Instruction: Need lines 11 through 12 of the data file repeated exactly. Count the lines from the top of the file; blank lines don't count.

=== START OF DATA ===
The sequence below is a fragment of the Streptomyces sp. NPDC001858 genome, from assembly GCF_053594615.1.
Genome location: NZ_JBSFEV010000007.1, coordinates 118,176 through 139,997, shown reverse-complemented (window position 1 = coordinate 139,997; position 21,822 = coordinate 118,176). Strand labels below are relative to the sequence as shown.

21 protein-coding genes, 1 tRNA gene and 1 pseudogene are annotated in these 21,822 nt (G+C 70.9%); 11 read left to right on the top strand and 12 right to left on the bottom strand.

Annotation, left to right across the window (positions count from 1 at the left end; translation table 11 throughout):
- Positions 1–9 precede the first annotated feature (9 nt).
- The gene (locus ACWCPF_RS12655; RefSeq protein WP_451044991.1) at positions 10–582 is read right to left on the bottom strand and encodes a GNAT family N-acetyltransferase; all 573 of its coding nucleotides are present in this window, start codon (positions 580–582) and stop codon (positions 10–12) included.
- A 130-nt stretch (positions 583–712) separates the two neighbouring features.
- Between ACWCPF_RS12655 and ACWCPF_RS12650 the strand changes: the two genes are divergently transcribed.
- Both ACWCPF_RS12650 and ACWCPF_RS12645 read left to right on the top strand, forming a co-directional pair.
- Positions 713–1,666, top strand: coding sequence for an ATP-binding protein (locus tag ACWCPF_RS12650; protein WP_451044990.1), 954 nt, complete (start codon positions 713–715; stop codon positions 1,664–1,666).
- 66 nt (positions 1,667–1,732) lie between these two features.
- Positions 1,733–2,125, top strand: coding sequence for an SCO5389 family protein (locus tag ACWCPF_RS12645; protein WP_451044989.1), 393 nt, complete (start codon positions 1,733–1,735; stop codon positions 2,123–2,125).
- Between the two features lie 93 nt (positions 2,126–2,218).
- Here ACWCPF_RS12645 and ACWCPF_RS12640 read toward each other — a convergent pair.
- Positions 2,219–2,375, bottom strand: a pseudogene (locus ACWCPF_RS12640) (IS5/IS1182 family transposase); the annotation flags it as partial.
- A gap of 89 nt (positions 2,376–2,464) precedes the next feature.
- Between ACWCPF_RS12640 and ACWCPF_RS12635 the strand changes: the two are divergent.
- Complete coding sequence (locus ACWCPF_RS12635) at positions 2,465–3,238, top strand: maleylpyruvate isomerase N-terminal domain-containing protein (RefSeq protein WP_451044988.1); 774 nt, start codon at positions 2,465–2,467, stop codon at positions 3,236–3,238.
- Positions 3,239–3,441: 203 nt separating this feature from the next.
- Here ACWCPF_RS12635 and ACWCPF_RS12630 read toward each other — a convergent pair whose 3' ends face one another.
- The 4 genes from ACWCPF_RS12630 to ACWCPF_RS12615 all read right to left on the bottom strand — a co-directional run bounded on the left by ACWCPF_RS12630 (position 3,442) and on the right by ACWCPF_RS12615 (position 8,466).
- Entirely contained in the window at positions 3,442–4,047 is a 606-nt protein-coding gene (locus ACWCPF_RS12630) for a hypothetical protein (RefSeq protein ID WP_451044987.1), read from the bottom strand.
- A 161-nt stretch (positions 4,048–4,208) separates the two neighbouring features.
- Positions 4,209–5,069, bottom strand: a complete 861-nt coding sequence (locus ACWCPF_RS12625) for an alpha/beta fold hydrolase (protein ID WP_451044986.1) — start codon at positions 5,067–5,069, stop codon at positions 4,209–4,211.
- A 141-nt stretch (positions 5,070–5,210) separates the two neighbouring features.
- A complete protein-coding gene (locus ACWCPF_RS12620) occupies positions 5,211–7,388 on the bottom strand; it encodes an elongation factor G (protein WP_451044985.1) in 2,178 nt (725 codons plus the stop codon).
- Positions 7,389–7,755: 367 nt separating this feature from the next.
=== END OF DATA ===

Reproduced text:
- 66 nt (positions 1,667–1,732) lie between these two features.
- Positions 1,733–2,125, top strand: coding sequence for an SCO5389 family protein (locus tag ACWCPF_RS12645; protein WP_451044989.1), 393 nt, complete (start codon positions 1,733–1,735; stop codon positions 2,123–2,125).